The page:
Two important points, that become very obvious when using the Dysnatremia Tables regularly, merit special emphasis, as they are often neglected in the care of patients with dysnatremia:

  1. It is virtually impossible to overcorrect hyponatremia by the infusion of isotonic fluids alone. Excessive loss of free water, usually by a water diuresis, is by far the most common reason of to fast an increase in the P-[Na]. Urine output monitoring is therefore an essential part of the management of hyponatremic patients. 
  2. Do not forget the impact of potassium supplementation or loss on the P-[Na]. It might not have the same clinical consequences, as the potassium will preferentially end up intracellularly, but the P-[Na] depends as much on the potassium balance as on that of sodium.

Final Remarks

  • Minor deviations in the estimation of the TBW usually do not have a significant impact on the results of the formula.
  • The calculations are based on equilibrated conditions, which obviously might not be present in every patient.
  • The volumes and infusion types used in the Dysnatremia Tables can easily be adjusted to your personal needs.
  • The calculations should not supersede regular measurement of the P-[Na]. They are a helpful tool to design the right therapy from the start and keep on track during the course of treatment.



  1. Edelman IS, Leibman J, O’Meara MP, Birkenfeld LW. Interrelations between serum sodium concentration, serum osmolarity and total exchangeable sodium, total exchangeable potassium and total body water. Journal of Clinical Investigation. 1958;37(9):1236–1256. doi:10.1172/jci103712.
  2. Kurtz I, Nguyen MK. Evolving concepts in the quantitative analysis of the determinants of the plasma water sodium concentration and the pathophysiology and treatment of the dysnatremias. Kidney International. 2005;68(5):1982–1993. doi:10.1111/j.1523-1755.2005.00652h.x


Appendix - Examples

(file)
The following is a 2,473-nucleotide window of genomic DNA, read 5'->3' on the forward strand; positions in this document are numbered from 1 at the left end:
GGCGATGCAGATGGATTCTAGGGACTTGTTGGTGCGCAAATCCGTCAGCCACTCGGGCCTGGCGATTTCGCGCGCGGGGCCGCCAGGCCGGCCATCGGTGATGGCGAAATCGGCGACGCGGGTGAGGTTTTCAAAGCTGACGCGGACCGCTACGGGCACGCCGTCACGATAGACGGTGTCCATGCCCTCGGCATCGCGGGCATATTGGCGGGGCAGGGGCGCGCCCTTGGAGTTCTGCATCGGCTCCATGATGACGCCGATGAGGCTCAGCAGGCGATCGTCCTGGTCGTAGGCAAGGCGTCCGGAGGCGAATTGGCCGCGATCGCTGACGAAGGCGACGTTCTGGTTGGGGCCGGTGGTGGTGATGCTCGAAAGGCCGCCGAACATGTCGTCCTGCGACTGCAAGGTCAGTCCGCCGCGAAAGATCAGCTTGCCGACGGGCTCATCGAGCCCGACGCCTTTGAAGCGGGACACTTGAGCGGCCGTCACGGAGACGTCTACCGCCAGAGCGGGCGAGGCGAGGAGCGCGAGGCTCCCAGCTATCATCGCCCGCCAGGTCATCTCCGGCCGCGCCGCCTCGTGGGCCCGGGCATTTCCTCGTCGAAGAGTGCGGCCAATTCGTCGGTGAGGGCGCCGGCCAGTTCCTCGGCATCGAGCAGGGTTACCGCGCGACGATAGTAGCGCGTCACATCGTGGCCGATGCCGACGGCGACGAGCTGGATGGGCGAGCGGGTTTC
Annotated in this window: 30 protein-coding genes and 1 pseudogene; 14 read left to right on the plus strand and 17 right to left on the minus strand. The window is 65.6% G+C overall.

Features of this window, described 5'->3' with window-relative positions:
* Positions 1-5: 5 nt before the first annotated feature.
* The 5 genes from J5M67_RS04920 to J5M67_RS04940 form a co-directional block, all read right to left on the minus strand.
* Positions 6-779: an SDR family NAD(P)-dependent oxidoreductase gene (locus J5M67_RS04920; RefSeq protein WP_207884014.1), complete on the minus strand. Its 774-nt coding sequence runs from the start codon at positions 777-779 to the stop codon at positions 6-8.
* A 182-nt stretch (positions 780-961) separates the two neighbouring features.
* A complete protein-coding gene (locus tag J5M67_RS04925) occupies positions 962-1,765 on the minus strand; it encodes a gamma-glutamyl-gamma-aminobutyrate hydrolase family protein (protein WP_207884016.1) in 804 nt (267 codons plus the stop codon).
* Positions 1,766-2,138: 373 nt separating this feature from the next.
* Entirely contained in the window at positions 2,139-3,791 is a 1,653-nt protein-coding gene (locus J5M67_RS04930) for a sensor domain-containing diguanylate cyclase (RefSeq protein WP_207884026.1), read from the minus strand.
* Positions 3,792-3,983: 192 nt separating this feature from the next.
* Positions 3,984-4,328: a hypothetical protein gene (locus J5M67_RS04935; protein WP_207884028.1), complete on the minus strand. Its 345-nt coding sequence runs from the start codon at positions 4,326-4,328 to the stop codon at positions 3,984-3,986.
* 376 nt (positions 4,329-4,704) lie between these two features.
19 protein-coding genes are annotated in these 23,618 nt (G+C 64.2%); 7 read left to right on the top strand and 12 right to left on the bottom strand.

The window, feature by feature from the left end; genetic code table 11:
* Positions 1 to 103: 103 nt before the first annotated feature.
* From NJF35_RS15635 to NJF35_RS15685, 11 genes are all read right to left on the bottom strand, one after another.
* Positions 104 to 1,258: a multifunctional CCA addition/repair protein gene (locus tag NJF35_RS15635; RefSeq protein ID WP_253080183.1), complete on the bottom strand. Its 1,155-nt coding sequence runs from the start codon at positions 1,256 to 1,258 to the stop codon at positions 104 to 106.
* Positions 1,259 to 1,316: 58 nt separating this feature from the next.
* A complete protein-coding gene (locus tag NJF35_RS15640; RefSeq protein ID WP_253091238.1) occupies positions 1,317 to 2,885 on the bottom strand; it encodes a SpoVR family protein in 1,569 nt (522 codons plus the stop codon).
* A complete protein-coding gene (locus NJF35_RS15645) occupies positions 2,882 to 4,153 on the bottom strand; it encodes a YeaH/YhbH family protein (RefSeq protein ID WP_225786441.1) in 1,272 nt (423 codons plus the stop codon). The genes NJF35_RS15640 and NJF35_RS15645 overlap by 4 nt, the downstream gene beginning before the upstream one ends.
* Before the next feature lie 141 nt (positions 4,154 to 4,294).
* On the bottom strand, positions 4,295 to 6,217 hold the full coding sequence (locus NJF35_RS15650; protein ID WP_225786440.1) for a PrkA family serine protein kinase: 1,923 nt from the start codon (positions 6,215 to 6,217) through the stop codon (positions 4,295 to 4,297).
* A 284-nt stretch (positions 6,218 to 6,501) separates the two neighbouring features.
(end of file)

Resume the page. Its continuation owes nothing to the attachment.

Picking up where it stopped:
Consider a 67yo woman with a P-[Na]=116mmol/l. She weighs 74kg and you estimate her TBW at 37l.

  • Because she is hypovolemic you want to give her 2000ml of NaCl 0.9% over the next 24h. What impact on the P-[Na] will this have? (Answer: +1mmol/l, (A)).
  • She is also profoundly hypokalemic. How would supplementing 80mmol of KCl affect the P-[Na]? (Answer: +2.2mmol/l, (B)).
  • You want the P-[Na] to increase no more than 8 mmol/l in the first 24h. So how much maximally dilute urine ([Na+K]=20mmol/l) can this patient pass without risking overcorrection? (Answer: 1500ml, (C), (8-1-2.2=4.8)).
  • Let's assume she develops a seizure due to cerebral edema. Now you want to increase her P-[Na] on the spot by 2mmol/l. How much NaCl 3% or NaBic 8.4% do you have to give? (Answer: 200ml NaCl 3%, 100ml NaBic 8.4%, (D))
  • Now a different scenario: 8 hours ago her P-[Na] was at 105mmol/l. You want to lower her P-[Na] by 4mmol/l. How much additional free water do you have to give? (Answer: ~1100ml, (E)).
Trust me, this only looks complicated!

Trust me, this only looks complicated!

Cautionary Note: Adding up the values from different columns is strictly speaking incorrect, as changes in the TBW that might be taking place are not correctly accounted for. The magnitude of the error is usually well below 1mmol/l. If that is not good enough for you, you can add up all sodium and potassium, calculate an average concentration of Na and K, and manually plot it against the water balance. (In the above example 2000ml of normal saline plus 80mmol of potassium gives an average [Na+K] of 194mmol/l, which translates into an increase in P-[Na] of 3.1mmol/l (F) versus 3.2mmol/l calculated above (A+B).)



Cystinuria calculator

swissnephrokalk Cystinuria (.xlsx)

Instructions for use (.pdf)

Influencing the amount and concentration of cystine in the urine plays a central part in the treatment of patients with cystinuria. These values are expressed in different ways by different labs and investigators.
The Cystinuria sheet allows easy conversion between some of the commonly found units. In addition the necessary urine volume to achieve a supersaturation ratio below 1 and the expected effects of cystine binding thiol drugs can be calculated (see instructions).
Feedback and corrections are welcomed in the comment section, by twitter or via email (

swissnephrokalk Cystinuria

CT-guidance for bone biopsies in renal osteodystrophy?

Last week, I went to a great symposium about osteoporosis and renal osteodystrophy, organized by Andreas Jehle at the University Hospital of Basel. There were several interesting talks. What really struck me as extraordinary, though, was the suggestion of doing bone biopsies with CT-guidance.